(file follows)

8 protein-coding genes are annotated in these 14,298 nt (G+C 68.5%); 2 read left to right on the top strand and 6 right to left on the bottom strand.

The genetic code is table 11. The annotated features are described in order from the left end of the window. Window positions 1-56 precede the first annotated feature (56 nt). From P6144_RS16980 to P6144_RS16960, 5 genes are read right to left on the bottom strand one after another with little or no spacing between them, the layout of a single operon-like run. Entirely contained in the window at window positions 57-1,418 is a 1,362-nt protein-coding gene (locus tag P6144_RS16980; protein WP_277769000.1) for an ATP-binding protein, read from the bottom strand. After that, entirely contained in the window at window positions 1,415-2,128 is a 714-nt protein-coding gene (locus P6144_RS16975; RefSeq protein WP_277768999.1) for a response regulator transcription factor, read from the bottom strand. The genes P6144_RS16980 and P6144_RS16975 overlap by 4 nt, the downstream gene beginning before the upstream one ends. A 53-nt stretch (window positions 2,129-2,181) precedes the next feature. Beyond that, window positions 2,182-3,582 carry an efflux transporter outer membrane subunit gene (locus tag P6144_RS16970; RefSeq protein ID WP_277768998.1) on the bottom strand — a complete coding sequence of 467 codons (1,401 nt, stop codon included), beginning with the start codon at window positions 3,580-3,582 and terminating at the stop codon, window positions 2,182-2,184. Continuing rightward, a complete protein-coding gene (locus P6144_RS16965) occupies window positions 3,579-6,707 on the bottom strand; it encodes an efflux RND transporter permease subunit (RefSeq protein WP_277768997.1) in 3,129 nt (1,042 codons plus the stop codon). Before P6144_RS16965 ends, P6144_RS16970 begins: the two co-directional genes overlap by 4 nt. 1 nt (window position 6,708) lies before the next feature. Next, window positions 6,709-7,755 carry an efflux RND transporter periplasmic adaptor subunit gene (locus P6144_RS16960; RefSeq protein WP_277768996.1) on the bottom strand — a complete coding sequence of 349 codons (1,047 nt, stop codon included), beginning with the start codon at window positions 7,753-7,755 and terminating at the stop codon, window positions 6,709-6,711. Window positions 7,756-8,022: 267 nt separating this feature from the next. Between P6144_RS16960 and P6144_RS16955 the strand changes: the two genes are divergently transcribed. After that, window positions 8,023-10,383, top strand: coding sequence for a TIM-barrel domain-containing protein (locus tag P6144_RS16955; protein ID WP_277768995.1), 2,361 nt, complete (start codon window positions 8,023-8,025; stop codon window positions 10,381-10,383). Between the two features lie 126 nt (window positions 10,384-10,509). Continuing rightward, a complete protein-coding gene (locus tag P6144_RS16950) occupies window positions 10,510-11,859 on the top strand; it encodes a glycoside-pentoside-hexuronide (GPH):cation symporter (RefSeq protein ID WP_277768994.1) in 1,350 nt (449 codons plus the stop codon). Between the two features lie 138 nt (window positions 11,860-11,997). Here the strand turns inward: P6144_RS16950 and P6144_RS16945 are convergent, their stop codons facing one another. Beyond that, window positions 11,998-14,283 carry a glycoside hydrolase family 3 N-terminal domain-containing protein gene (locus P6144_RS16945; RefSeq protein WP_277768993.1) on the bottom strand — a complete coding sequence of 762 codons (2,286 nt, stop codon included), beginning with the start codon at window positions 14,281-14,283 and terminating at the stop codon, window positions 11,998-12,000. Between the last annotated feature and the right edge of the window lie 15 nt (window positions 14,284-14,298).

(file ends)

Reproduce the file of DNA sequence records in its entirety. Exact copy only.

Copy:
8 protein-coding genes are annotated in these 14,298 nt (G+C 68.5%); 2 read left to right on the top strand and 6 right to left on the bottom strand.

The genetic code is table 11. The annotated features are described in order from the left end of the window. Window positions 1-56 precede the first annotated feature (56 nt). From P6144_RS16980 to P6144_RS16960, 5 genes are read right to left on the bottom strand one after another with little or no spacing between them, the layout of a single operon-like run. Entirely contained in the window at window positions 57-1,418 is a 1,362-nt protein-coding gene (locus tag P6144_RS16980; protein WP_277769000.1) for an ATP-binding protein, read from the bottom strand. After that, entirely contained in the window at window positions 1,415-2,128 is a 714-nt protein-coding gene (locus P6144_RS16975; RefSeq protein WP_277768999.1) for a response regulator transcription factor, read from the bottom strand. The genes P6144_RS16980 and P6144_RS16975 overlap by 4 nt, the downstream gene beginning before the upstream one ends. A 53-nt stretch (window positions 2,129-2,181) precedes the next feature. Beyond that, window positions 2,182-3,582 carry an efflux transporter outer membrane subunit gene (locus tag P6144_RS16970; RefSeq protein ID WP_277768998.1) on the bottom strand — a complete coding sequence of 467 codons (1,401 nt, stop codon included), beginning with the start codon at window positions 3,580-3,582 and terminating at the stop codon, window positions 2,182-2,184. Continuing rightward, a complete protein-coding gene (locus P6144_RS16965) occupies window positions 3,579-6,707 on the bottom strand; it encodes an efflux RND transporter permease subunit (RefSeq protein WP_277768997.1) in 3,129 nt (1,042 codons plus the stop codon). Before P6144_RS16965 ends, P6144_RS16970 begins: the two co-directional genes overlap by 4 nt. 1 nt (window position 6,708) lies before the next feature. Next, window positions 6,709-7,755 carry an efflux RND transporter periplasmic adaptor subunit gene (locus P6144_RS16960; RefSeq protein WP_277768996.1) on the bottom strand — a complete coding sequence of 349 codons (1,047 nt, stop codon included), beginning with the start codon at window positions 7,753-7,755 and terminating at the stop codon, window positions 6,709-6,711. Window positions 7,756-8,022: 267 nt separating this feature from the next. Between P6144_RS16960 and P6144_RS16955 the strand changes: the two genes are divergently transcribed. After that, window positions 8,023-10,383, top strand: coding sequence for a TIM-barrel domain-containing protein (locus tag P6144_RS16955; protein ID WP_277768995.1), 2,361 nt, complete (start codon window positions 8,023-8,025; stop codon window positions 10,381-10,383). Between the two features lie 126 nt (window positions 10,384-10,509). Continuing rightward, a complete protein-coding gene (locus tag P6144_RS16950) occupies window positions 10,510-11,859 on the top strand; it encodes a glycoside-pentoside-hexuronide (GPH):cation symporter (RefSeq protein ID WP_277768994.1) in 1,350 nt (449 codons plus the stop codon). Between the two features lie 138 nt (window positions 11,860-11,997). Here the strand turns inward: P6144_RS16950 and P6144_RS16945 are convergent, their stop codons facing one another. Beyond that, window positions 11,998-14,283 carry a glycoside hydrolase family 3 N-terminal domain-containing protein gene (locus P6144_RS16945; RefSeq protein WP_277768993.1) on the bottom strand — a complete coding sequence of 762 codons (2,286 nt, stop codon included), beginning with the start codon at window positions 14,281-14,283 and terminating at the stop codon, window positions 11,998-12,000. Between the last annotated feature and the right edge of the window lie 15 nt (window positions 14,284-14,298).